"Gimme back my dress, you 'ornery toad," she shouted, pulling at the flimsy bodice. "You been paradin' around in my lucky St. Louis dress all this time and I didn't even know it!"

"Lulu, stop!" Dusty begged, shielding himself from her grasping, clawing fingers.

"Get that dress off of your mangy hide!" she cried, pulling him this way and that. Even the Indians moved out of the range of her blows.

The dress tore down the back and fell away. Dusty struggled out of the falling skirts, pushing Lulu away from him as he did so. "Lulu, you're crazy!" he declared.

"When it comes to my lucky St. Louis dress, you bet your sweet bippy I am," she shouted, yanking him off his feet, sending him sprawling into the dirt face down. "Now get your ugly behind out of my clothes and don't ever touch 'em again!" She held the torn garment aloft and strode triumphantly back across the clearing. Mrs. Brookhaven was so impressed she began clapping daintily.

"Bra-vo!" the normally demure and elegant lady said, a twinkle in her eye. "Bra-vo!"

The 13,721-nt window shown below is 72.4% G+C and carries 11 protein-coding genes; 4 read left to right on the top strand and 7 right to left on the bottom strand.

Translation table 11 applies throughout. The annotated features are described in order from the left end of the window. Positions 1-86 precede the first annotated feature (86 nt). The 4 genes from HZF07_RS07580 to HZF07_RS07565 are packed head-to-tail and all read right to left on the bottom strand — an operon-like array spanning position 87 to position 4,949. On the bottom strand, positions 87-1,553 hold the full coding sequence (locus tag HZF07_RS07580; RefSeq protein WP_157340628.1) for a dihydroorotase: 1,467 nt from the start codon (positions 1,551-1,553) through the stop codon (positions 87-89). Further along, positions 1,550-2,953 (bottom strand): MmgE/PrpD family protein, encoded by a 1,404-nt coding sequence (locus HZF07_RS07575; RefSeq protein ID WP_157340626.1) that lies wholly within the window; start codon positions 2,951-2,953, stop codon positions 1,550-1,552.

Lulu struck a pose, one hand on her hip, the other twirling her torn dress. "Why, thank you, Mrs. Brookhaven," she drawled, enjoying all the attention.

Dusty was still laid out on the ground, rolling and groaning in pain, his long johns on display for everyone to see. The Indians scowled and grimaced, shaking their heads in complete disapproval.

"You still want him, boys?" Mr. Callahan smiled sweetly. "'cause he's all yours."

"Ugh. No thank you. Second son not that special," Straight Arrow declared, and with that he bid Mr. Callahan farewell and rode off with his equally disgruntled brothers.

Mr. Callahan bent over Dusty and extended his hand. "Come on, little pal, get up. They're gone."

"Gone? Really?" Dusty ventured. "You mean, I didn't have to go with them after all?"

"Nope. I guess they realised you weren't special after all." Mr. Callahan took hold of Dusty's hand and pulled the younger man to his feet.

"Gee, I don't know whether I feel good about that or not," Dusty pondered, frowning to himself.

"Dusty, my boy, I wouldn't even give it a second thought."

Dusty looked up at the wagonmaster and grinned. "Maybe you're right, Mr. Callahan," he said decisively. "Maybe I should just forget the whole thing ever happened."

"Yes, Dusty," the big wagonmaster replied, patting Dusty on the cheek. "you're good at that."


Dusty was down by the creek filling pails of water for their nightly potato ration. He was dressed back in his own clothes, his battered wide-brimmed hat pulled down to shield his eyes against the sun. He was engrossed in his task and didn't notice the approach of Lulu, her skirts swinging against her stockinged legs.